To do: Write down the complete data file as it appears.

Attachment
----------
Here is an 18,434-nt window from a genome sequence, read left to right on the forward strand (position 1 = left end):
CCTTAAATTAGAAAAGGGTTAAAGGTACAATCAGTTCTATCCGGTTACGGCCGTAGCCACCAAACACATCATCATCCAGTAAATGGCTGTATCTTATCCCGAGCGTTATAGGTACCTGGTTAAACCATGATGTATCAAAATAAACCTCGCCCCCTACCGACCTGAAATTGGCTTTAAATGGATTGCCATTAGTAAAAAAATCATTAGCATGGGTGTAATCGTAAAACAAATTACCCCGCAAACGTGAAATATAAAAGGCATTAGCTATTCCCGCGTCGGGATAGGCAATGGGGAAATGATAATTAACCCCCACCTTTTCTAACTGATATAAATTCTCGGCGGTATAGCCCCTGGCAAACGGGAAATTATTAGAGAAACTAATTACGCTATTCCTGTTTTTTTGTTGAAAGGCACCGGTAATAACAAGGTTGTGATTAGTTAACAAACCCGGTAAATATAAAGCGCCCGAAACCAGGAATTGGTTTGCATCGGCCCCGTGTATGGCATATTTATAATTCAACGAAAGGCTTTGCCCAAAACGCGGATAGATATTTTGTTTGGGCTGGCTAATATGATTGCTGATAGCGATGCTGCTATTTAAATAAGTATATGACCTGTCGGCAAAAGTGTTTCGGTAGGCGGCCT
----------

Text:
Here is an 18,434-nt window from a genome sequence, read left to right on the forward strand (position 1 = left end):
CCTTAAATTAGAAAAGGGTTAAAGGTACAATCAGTTCTATCCGGTTACGGCCGTAGCCACCAAACACATCATCATCCAGTAAATGGCTGTATCTTATCCCGAGCGTTATAGGTACCTGGTTAAACCATGATGTATCAAAATAAACCTCGCCCCCTACCGACCTGAAATTGGCTTTAAATGGATTGCCATTAGTAAAAAAATCATTAGCATGGGTGTAATCGTAAAACAAATTACCCCGCAAACGTGAAATATAAAAGGCATTAGCTATTCCCGCGTCGGGATAGGCAATGGGGAAATGATAATTAACCCCCACCTTTTCTAACTGATATAAATTCTCGGCGGTATAGCCCCTGGCAAACGGGAAATTATTAGAGAAACTAATTACGCTATTCCTGTTTTTTTGTTGAAAGGCACCGGTAATAACAAGGTTGTGATTAGTTAACAAACCCGGTAAATATAAAGCGCCCGAAACCAGGAATTGGTTTGCATCGGCCCCGTGTATGGCATATTTATAATTCAACGAAAGGCTTTGCCCAAAACGCGGATAGATATTTTGTTTGGGCTGGCTAATATGATTGCTGATAGCGATGCTGCTATTTAAATAAGTATATGACCTGTCGGCAAAAGTGTTTCGGTAGGCGGCCT